Bibliography of articles on project risk management and escalation of commitment

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I wanted to note some interesting articles that I found useful in my work with IT over the past few years, including Risk Management and Escalation of Commitment.

These articles deal with Project Risk Management. Admittedly, I focus on RM for IT projects, so this is heavily skewed towards development and implementation projects that are computer-related.

  • Noor, Iqbal and Thomas J. Rye (2000). “Guidelines for successful risk facilitating and analysis”. Cost Engineering, 42(4): 32-37.
  • Schmidt, Roy; Kalle Lyytinen; Mark Keil; and Paul Cule (2001). “Identifying software project risks”. Journal of Management Information Systems, 17(4): 5-36. One of the three things that I read that helped me make a pretty big leap beyond others. I used some of their classifications for our risk taxonomy at BIG.
  • McManus, John (2002). “The influence of stakeholder values on project management”. Management Services, 46(6): 8-15.
  • Pyra, Jim and John Trask (2002). “Risk management post analysis: Gauging the success of a simple strategy in a complex project”. Project Management Journal, 33(2): 41-48.
  • Noor, Iqbal; Terry Joyner; and Robert J. Martin, Jr (2002). “Challenges of implementing risk management processes”. AACE International Transcations. [RI41RI46] Interesting account of the cultural issues in implementing a risk management process at Entergy Corporation of New Orleans, LA.
  • Smith, Preston G. and Guy M. Merritt (2002). “Managing consulting project risk”. Consulting to Management, 13(3): 7-13.
  • Hulett, David T. (1996). “Schedule risk analysis simplified”. PM Network, July 1996: 23-30.
  • Bernstein, Peter L. (1997). “How we take risks”. Across the Board, February 1997: 23-26. Article about general theory of risks. Great introduction to it for managers.
  • Jiang, James J.; Gary Klein; and T. Selwyn Ellis (2002). “A measure of software development risk”. Project Management Journal, 33(3):30-41.
  • Collier, Bonnie; Tom DeMarco; and Peter Fearey (1996). “A defined process for project postmortem review”. IEEE Software, July 1996: 65-72. [0740-7459/96] I’m sure that my primary interest in this was to see DeMarco’s thinking over time.
  • March, James G. and Zur Shapira (1987). “Managerial perspectices on risk and risk taking”. Management Science, 33(11): 1404-1418. This got me reading Shapira’s work and is an excellent perspective on what managers really think about risk.
  • Freimut, Bernd; Susanne Hartkopf; Peter Kaiser; Jyrki Kontio; and Werner Kobitzch (2001). An industrial case study of implementing software risk management (IESE Report No. 016.01/E, Version 1.0). Fraunhofer IESE, Fraunhofer Gesellschaft, Kaiserslautern, Germany.

On escalation of commitment, a problem that troubles all projects but seems to take a nice chunk about of IT project performance:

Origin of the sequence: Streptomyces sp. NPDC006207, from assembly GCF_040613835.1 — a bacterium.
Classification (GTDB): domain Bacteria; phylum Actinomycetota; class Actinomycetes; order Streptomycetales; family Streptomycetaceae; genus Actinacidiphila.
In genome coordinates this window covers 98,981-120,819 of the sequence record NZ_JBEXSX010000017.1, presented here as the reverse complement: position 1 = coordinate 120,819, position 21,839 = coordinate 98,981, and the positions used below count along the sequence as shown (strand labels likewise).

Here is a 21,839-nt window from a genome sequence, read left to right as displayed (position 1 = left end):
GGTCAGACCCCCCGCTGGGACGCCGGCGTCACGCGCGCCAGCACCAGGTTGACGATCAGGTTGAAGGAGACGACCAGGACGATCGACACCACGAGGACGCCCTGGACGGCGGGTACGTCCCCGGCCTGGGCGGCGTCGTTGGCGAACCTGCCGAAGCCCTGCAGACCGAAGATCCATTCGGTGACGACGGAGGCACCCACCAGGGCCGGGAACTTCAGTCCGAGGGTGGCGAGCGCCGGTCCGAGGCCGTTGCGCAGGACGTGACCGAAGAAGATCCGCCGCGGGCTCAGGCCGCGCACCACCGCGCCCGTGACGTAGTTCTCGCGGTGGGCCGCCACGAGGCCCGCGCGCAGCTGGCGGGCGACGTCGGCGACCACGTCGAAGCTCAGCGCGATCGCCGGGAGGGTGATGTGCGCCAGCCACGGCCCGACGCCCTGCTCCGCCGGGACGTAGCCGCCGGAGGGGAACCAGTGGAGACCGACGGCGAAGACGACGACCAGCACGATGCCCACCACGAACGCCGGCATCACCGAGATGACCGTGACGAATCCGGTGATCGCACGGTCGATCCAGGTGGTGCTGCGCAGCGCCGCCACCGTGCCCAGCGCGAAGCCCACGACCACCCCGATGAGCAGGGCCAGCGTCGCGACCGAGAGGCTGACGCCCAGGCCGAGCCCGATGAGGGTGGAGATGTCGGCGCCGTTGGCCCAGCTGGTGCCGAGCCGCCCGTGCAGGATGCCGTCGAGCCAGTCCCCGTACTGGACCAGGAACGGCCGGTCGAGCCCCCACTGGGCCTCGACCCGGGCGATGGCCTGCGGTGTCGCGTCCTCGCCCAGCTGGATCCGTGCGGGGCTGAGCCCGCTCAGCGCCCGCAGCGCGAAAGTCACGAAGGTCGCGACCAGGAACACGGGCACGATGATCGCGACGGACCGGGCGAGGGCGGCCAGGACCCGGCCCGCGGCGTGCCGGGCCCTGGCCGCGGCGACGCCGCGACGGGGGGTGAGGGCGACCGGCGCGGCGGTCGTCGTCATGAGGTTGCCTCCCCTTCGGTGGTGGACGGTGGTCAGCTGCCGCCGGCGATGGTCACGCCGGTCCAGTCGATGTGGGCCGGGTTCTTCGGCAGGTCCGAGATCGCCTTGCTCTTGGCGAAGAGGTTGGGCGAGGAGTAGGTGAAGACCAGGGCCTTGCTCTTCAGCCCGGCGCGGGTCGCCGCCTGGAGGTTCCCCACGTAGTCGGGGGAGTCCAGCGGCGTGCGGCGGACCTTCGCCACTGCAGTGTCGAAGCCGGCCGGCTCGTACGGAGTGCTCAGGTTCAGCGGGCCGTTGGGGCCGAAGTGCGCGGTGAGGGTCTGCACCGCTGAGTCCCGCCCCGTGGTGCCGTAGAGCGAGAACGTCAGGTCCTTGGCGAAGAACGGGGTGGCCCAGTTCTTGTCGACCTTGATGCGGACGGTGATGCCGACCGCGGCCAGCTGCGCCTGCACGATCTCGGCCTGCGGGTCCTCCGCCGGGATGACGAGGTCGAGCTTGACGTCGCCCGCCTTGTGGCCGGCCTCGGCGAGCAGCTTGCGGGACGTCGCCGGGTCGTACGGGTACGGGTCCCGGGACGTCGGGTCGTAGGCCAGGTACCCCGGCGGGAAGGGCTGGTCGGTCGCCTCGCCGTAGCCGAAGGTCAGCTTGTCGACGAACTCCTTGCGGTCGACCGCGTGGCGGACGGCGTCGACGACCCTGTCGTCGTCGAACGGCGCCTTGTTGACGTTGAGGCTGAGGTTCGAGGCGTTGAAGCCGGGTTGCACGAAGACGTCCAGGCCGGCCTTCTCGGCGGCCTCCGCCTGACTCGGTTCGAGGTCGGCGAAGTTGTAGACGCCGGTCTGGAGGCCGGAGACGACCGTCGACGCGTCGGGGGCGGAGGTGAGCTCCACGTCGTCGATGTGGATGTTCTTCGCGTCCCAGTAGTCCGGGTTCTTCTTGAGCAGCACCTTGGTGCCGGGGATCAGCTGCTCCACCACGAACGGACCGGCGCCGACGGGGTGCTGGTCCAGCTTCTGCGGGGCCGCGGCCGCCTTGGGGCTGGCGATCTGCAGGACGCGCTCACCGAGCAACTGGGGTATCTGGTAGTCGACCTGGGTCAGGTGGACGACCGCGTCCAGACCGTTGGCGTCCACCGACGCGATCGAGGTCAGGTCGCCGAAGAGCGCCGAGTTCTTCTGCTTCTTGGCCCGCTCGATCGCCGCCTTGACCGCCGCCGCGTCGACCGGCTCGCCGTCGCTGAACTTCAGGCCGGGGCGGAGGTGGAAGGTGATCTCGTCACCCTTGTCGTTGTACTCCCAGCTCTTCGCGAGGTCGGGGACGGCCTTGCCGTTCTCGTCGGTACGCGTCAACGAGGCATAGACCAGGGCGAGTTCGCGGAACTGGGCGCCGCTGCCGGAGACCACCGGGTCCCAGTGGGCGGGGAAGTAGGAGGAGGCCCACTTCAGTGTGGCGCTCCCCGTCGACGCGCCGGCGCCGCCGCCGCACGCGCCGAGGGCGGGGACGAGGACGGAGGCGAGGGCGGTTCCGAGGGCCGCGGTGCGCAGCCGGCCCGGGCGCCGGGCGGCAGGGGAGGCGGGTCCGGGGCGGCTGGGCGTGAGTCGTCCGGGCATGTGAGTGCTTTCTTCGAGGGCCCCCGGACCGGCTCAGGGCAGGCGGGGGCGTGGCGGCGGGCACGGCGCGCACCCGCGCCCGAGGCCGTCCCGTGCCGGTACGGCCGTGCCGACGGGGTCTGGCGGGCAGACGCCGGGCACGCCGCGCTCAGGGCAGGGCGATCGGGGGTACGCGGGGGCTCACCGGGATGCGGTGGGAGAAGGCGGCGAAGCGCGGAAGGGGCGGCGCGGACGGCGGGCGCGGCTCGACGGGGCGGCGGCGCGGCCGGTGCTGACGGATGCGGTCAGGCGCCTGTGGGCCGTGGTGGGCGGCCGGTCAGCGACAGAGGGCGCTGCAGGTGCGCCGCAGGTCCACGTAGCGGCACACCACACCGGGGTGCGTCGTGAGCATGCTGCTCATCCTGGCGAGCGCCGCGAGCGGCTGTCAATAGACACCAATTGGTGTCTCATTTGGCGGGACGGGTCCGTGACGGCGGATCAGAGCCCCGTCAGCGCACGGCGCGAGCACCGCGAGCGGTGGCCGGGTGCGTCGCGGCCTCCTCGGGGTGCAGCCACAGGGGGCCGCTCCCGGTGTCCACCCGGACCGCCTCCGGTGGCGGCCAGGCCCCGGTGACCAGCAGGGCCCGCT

• Newman and Sabherwal (1996). “Determinants of commitment to information systems development: A longitudinal investigation”. MIS Quaterly, 20(1): 23-54.
  • Keil, Mark; Joan Mann; and Arun Rai (2000). “Why Software Projects Escalate: An Empirical Analysis and Test of Four Theoretical Models”. MIS Quarterly, 24(4): 631-664.
  • Keil, Mark and Daniel Robey (2001). “Blowing the whistle on troubled software projects”. Communications of the ACM, 44(4): 87-93.
  • Montealegre, Ramiro and Mark Keil (2000). “De-escalating Information Technology Projects: Lessons from the Denver International Airport”. MIS Quarterly, 24(3): 417-447.

The DIA was DOA and the IT project fiasco is second only to the London stock exchange quicksand. Here’s Montealegre’s and Keil’s abstract:

ABSTRACT: Software projects can often spiral out of control to become “runaway systems” that far exceed original budget and schedule projections. The behavior that underlies many runaway systems can best be characterized as “escalation of commitment to a failing course of action.” The objectives of this study were to:

(1) understand the extent to which IS projects are prone to escalate,

(2) compare the outcomes of projects that escalate with those that do not, and

(3) test whether constructs associated with different theories of escalation can be used to discriminate between projects that escalate and those that do not.

A survey was administered to IS audit and control professionals and, to establish a baseline for comparison, the survey was designed to gather data on projects that did not escalate as well as those that did escalate.
    The results of our research suggest that between 30% and 40% of all IS projects exhibit some degree of escalation. Projects that escalated had project outcomes that were significantly worse in terms of perceived implementation performance and perceived budget/schedule performance, as compared to projects that did not escalate. Using constructs from theories that have been used to explain the escalation phenomenon, we were able to test various logistic regression models for their ability to discriminate between projects that escalate and those that do not. To construct our models, we explored constructs derived from self-justification theory, prospect theory, agency theory, and approach avoidance theory.

While constructs derived from all four theories were significant in logistic regression models, the completion effect construct derived from approach avoidance theory provided the best classification of projects, correctly classifying over 70% of both escalated and non-escalated projects.

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